5 Things You Need to Know About File Transfer Protocol
Long before users could move their data across the web using HTTP, File Transfer Protocol (FTP) was developed as a standalone technology enabling users to move their data from one location to another. The specification for the FTP was written in 1971, before the Internet.
In spite of being considered a mature and outdated technology, more than forty years later FTP is still widely used today.
Related Reading: FTP Alternatives
Five Facts about FTP
1. Files transferred are not encrypted and more vulnerable to interception with FTP
2. FTP lacks visibility and can’t provide insight if a file transfer fails or is interrupted
3. Complex or high volume file transfer workflows can’t be automated with FTP
4. FTP lacks the capabilities to facilitate compliance requirements
5. FTP is vulnerable to hackers, according to the FBI
FTP, File Transfer Protocol or File Transfer Problem?
Organizations generally set up FTP servers to exchange information when other methods won’t work or are not available. In some cases, the file sizes exceed email capacity. In other cases, there are security concerns. FTP was once considered the best way to transfer files. It was convenient, easy to use, and it was secure. But now, that’s just not the case.
These days, FTP is commonly deployed ad hoc to meet an application requirement or to resolve a specific problem. However, there are no centralized tools available when FTP is used in this manner (e.g. with multiple FTP deployments across an organization). As a result, IT won’t be able to manage or control their environment securely or efficiently. Limited to no visibility, no control, and no security are critical challenges for organizations that use FTP. Losing sight of any of the three can compromise the security of their data and IT infrastructure.
When you’re Managing More than a File Transfer
There is nothing inherently wrong with FTP, as long as it meets your requirements. However, when your organization needs a robust platform that can help you meet multiple requirements, FTP just won’t suffice. When you’re managing a high volume of file transfers or complex file transfer workflows and when file transfer compliance is a priority, then a managed file transfer platform is the best solution to meet your business requirements.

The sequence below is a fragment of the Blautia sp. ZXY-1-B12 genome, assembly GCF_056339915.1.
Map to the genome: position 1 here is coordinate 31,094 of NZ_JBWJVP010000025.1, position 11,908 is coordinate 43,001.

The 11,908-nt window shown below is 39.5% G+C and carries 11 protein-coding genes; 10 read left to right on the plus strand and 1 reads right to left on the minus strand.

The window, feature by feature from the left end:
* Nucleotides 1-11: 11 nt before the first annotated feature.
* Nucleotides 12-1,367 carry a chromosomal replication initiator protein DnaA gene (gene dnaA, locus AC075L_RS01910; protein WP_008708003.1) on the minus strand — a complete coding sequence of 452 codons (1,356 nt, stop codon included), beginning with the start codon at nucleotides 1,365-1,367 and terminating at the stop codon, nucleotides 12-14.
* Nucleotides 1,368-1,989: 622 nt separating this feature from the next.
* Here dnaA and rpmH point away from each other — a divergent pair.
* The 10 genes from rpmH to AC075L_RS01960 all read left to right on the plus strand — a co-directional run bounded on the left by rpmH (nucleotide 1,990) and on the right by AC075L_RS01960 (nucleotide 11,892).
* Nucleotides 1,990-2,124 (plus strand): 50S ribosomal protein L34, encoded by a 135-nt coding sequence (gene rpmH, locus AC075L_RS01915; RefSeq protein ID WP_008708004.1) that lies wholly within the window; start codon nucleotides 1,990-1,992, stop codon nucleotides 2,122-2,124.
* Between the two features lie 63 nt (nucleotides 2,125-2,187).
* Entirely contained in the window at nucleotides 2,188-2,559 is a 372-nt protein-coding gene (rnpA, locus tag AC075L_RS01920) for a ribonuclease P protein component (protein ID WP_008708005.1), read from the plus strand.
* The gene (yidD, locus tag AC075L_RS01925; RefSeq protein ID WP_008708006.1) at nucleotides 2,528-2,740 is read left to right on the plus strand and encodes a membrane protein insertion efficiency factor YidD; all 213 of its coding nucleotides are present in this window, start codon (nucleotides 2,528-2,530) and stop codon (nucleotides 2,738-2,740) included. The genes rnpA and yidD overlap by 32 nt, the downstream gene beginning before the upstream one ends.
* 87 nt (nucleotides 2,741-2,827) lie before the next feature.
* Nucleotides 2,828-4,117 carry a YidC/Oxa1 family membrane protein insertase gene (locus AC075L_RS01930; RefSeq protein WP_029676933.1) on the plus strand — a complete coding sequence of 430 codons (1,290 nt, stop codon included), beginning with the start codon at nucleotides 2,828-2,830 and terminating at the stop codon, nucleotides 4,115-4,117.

With a managed file transfer (MFT) platform, you can securely and efficiently manage all of the file transfer complexities and security requirements applicable to modern organizations today.
1. Transparency and reporting: MFT provides granular details on all file transfer activity. If something goes wrong, you can pinpoint how and why, making it easier for you to prevent or correct issues.
2. Automation: With the robust automation capabilities of the MFT platform, you can customize your software to handle all of your complex or high volume file transfer workflows. MFT is more efficient, reliable, and accurate, saving you time and money.
3. Compliance: Facilitating compliance is a process that is often found to be complex and time consuming. With MFT, you gain a secure framework and reporting features which simplify even the most rigorous requirements.
4. Security: MFT platforms move files with security in mind, keeping sensitive data protected while it’s in transit and while it’s at rest. Additionally, MFT complements cybersecurity tools like data loss protection (DLP), antivirus software, endpoint protection, and many others.
Managed File Transfer (MFT) software evolved from FTP, but it expands beyond the capabilities of FTP and its basic file transfer. If you want a centralized location to manage your file transfers, workflows, or if you face strict compliance requirements, then an MFT platform may be a better fit for your environment.
Do You Know the Business Risks of Using FTP?
FTP is a common way to transmit information, but there’s a hitch: It lacks visibility, control, and important data protections when files are being transferred. Ultimately, FTP is a mechanism that presents more issues than it solves.
If you are using FTP to transfer business data, then you are sacrificing core capabilities that are required to not only succeed, but also to sustain your organization in the complex and fast-paced environment that you operate in today.
In the guide “Is FTP Really Enough: The Business Risks of Using FTP,” we discuss:
• The evolution of FTP and its role in today’s business environment
• Critical business challenges when you use FTP to move data
• How to reduce your business risks and keep data secure